# Perceptron Algorithm using Python

In this tutorial, we will learn how to implement Perceptron algorithm using Python.

Perceptron is the first step towards learning Neural Network. It is a model inspired by brain, it follows the concept of neurons present in our brain. Several inputs are being sent to a neuron along with some weights, then for a corresponding value neuron fires depending upon the threshold being set in that neuron.

For understanding the theory of Perceptron please go through our article on The Perceptron: A theoretical approach.

# Algorithm of Perceptron

The perceptron algorithm is divided into three phases:

**Initialization phase :**In this phase, we set the weights to any random values. They can be positive or negative.**Training phase:**- For T iterations
- For each input vector
**Forward Propagation:**Compute the activation and predicted outputs using the following equations:

- For each input vector

- For T iterations

**Backward Propagation:** Update the weights using the following equation:

**Recall Phase:**Compute the activation of the neuron j using the final weights using the following equations:

### Backpropagation¶

It is a method for calculating the errors when values of Activation function and Target values mismatch. By using Backpropagation we will automatically update weights. For example:

- Consider output of Activation function is A(i) and Target Value is T(i)
- Calculate error between A and T, that is, ‘A(i) – T(i)’
- Let Input vector corresndin to above A(i) is x(k).
- Weighted Error W_error(k,i) = (A(i) – T(i)) * x(k)
- New_weight = Old_weight + (eta) * W_error

‘eta’ is the Learning Rate. It helps in controlling the rate of change in Weights. Sometimes the system gets unstable if weights change very rapidly and it never sets down, in such scenarios we use Learning Rate (eta). Typically we take eta as (0.1 < eta < 0.4).

Now whenever we get any kind of mismatch in the Activation and Target values, we do Backpropagation to update our weights.

```
import numpy as np
values=([2.7810836,2.550537003],
[1.465489372, 2.362125076],
[3.396561688, 4.400293529],
[1.38807019,1.850220317],
[3.06407232,3.005305973],
[7.627531214, 2.759262235],
[5.332441248, 2.088626775],
[6.922596716, 1.77106367],
[8.675418651, -0.242068655],
[7.673756466, 3.508563011])
print("Training input values without Bias\n", values)
```

### Adding Bias to the Input Matrix¶

Bias value is like a cheat code to make training more reliable, now we will add biad value to Input matrix using ‘concatenate()’ method of numpy library.

```
test2 = [[-1]] * len(values)
values = np.concatenate((test2, values), axis = 1)
print("Training input values with bias in it\n",values)
```

### Creating Random Weights¶

We will generate random values of weights for Weight vector, using ‘rand()’ method of numpy library. Size of Weight vector will be equal to total number of values in a row of Input vector. In our case it is ‘3’, including bias value.

```
m=3 #number of elements in each row of inputs
n=1
weights = np.random.rand(m,n)*0.1 - 0.5
print("Initial random weights\n",weights)
```

### Target values Matrix¶

```
final = ([[0],[0],[0],[0],[0],[1],[1],[1],[1],[1]])
print("Training data target values are\n", final)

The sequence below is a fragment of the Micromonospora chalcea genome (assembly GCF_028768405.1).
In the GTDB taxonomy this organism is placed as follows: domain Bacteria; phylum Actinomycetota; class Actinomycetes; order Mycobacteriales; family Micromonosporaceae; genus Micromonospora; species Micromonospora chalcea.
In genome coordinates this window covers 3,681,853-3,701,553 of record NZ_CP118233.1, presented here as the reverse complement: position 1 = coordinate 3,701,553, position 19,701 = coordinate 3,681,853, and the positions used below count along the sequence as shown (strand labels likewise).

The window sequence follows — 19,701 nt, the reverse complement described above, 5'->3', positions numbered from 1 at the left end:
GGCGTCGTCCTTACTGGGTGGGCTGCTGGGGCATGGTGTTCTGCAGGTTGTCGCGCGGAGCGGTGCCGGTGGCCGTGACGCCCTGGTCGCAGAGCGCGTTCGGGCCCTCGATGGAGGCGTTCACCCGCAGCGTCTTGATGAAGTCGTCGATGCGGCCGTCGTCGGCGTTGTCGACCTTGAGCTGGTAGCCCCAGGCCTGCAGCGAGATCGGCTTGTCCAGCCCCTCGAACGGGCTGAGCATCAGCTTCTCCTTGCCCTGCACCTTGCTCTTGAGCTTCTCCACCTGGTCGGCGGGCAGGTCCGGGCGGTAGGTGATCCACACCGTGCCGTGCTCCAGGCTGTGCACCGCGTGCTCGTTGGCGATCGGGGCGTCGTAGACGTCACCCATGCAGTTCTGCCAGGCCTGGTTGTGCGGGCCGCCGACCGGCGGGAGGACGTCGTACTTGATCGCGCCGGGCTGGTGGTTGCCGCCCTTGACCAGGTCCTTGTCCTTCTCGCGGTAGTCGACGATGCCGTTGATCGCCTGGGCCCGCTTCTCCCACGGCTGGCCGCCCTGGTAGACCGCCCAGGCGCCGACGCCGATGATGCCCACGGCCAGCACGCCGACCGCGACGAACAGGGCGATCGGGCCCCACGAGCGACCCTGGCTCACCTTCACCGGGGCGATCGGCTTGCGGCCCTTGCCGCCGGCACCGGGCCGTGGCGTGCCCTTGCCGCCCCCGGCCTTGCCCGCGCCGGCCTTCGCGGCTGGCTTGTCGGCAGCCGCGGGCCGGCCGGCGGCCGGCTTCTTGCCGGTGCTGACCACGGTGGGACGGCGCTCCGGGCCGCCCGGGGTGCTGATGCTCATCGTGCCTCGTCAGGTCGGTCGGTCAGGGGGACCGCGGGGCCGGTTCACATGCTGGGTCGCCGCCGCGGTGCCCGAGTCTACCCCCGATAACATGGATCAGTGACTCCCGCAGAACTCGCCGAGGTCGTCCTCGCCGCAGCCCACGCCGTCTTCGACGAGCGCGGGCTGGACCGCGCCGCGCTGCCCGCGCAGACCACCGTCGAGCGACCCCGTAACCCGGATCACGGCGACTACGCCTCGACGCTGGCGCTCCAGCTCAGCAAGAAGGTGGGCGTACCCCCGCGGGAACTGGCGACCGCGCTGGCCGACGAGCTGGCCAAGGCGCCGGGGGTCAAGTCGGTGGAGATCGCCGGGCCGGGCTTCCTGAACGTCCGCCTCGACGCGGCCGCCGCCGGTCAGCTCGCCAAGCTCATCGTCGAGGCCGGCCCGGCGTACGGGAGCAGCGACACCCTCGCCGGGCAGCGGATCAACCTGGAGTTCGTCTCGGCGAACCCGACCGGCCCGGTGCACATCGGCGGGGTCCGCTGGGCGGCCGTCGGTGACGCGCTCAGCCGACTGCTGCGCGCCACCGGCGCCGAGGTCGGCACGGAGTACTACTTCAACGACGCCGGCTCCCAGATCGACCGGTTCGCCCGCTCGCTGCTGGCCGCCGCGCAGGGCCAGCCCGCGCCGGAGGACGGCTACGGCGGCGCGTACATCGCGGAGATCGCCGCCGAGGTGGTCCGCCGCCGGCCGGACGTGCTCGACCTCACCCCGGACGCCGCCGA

```

### Method for updating Weights¶

If the value of Activation function is not equal to Target value, then we will use this method to update weights. We have introduced a new variable too, that is, Learning Rate (eta). It helps in controlling the rate of change in Weights. Sometimes the system gets unstable if weights change very rapidly and it never sets down, in such scenarios we use Learning Rate (eta). Typically we take eta as (0.1 < eta < 0.4). In our case we are taking it ‘0.25’

```
def updateWeights(weights, inputs, activation, targets):
eta = 0.25
weights += eta*np.dot(np.transpose(inputs), targets - activation)
return weights
```

### Creating method for Learning¶

This method calculates the Activation value and compares it with Target values, if they mismatch then the ‘updateWeights()’ method is being called to update weigts, then further Activation values are being calculated.

```
def prediction (inputs, weights, targets):
#representing Activation function with 'ack [[]]' variable
ack = [[0]] * len(inputs)
for i in range(0, len(inputs)):
for j in range(0,len(weights)):
ack[i] += inputs[i][j] * weights[j]
ack[i] = np.where(ack[i]>0, 1, 0)
#checking values with target
if(targets[i] != ack[i]):
weights = updateWeights(weights, inputs, ack[i], targets)
print(ack[i])
return weights
```

### Training our model and extracting stable weights¶

Now we will do the training of our model, to do so we will use all the above data and methods and wil execute ‘prediction()’ method for ‘4’ times or until the Activation value gets equal to Target values and weights become stable.

```
iterations = 4
for temp in range(0, iterations):
print("\nIteration ",temp+1,"\n")
weights = prediction(values, weights, final)
print("\nTrained Weights\n", weights)
```

### Testing our own data (Recall)¶

We will provide some data and our Perceptron will provide us some result corresponding to it. For this we will use Trained Weights that we extracted in above part and a new method ‘perceptronPredict()’

```
def perceptronPredict(weights, newInput):
activation = np.dot(newInput, weights)
activation = np.where(activation>0, 1, 0)
print(activation)
newInput = ([-1.0, 1.786745, 2.94569],
[-1.0, 7.023323, 1.9999])
perceptronPredict(weights, newInput)
```

Hence we got the results corresponding to each Input vector that we have supplied in the form of ‘newInput’ matrix.

Above post gave us an insight that how a basic Neural Network works and how it does the learning. In our next post we will learn a Multi-layer Neural Network!!

So stay tuned and keep learning!!!

Reblogged this on Qamar-ud-Din.